In the world of water rights, adjudication is a big deal. Its implications to water markets is also rarely understood. For this reason, I wanted to provide some clarity.


The most basic definition of adjudication is “a judicial decision.”

What does this mean?

Water courts, district courts, and other courts across the West are reviewing water rights and making judicial decisions regarding their parameters (priority date, flow rate, etc.). This process helps define the rights and the proper allocation under the prior appropriation doctrine. The underlying goal is to get rid of the junk.

What are the market challenges?

  1. Adjudications are ongoing and can take awhile (40 + years).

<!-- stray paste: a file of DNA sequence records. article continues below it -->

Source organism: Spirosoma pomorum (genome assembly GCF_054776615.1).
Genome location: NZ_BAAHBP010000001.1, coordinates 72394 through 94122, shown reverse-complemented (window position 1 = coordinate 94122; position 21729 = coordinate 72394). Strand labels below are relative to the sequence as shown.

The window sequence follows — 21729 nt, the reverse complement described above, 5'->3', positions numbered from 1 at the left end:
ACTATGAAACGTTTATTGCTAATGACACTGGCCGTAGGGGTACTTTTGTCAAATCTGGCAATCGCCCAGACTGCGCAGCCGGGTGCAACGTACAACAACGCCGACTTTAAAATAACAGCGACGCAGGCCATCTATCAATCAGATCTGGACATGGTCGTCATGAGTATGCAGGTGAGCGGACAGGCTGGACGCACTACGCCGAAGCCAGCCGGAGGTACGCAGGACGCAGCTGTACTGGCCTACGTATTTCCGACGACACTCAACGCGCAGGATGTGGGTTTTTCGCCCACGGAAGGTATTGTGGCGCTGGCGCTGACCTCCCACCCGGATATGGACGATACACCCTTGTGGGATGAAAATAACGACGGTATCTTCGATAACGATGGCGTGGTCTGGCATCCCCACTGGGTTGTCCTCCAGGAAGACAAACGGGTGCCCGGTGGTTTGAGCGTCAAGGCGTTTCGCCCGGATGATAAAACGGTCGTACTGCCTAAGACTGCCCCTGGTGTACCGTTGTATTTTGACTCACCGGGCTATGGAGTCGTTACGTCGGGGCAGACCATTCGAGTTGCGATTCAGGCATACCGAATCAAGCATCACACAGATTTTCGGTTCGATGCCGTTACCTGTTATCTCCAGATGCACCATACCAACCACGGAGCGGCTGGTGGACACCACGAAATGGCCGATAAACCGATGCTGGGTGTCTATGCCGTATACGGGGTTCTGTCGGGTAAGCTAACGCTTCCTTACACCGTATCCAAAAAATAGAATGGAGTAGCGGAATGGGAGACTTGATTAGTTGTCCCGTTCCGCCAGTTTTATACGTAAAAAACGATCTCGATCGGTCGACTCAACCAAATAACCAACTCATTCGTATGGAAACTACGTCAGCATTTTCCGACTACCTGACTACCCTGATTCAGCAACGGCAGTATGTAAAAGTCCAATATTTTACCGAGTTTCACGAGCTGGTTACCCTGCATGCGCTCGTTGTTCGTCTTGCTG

2. Adjudications represent a snapshot in time.
  3. An adjudicated right can still be lost through forfeiture, if not properly managed (used) post adjudication.
  4. Many courts are only adjudicating flow rates, which provides no insight to the marketable volume transferred in water transactions.
  5. As a result, water rights go through another (mini-adjudication) in the administrative change process.
  6. The courts are looking at a specific point in time. For example, Montana is still adjudicating water rights according to water use previous to 1973. A lot has changed since 1973.

What is my recommendation?

Water rights are a valuable assets that require management. Don’t sit on your hands and expect these rights to take care of themselves. Pro-actively document your historic use, and monitor your water use moving forward. This work will increase the value of your assets (water and land), save legal costs in court disputes that may arise, and better position your assets for opportunities in the emerging water market.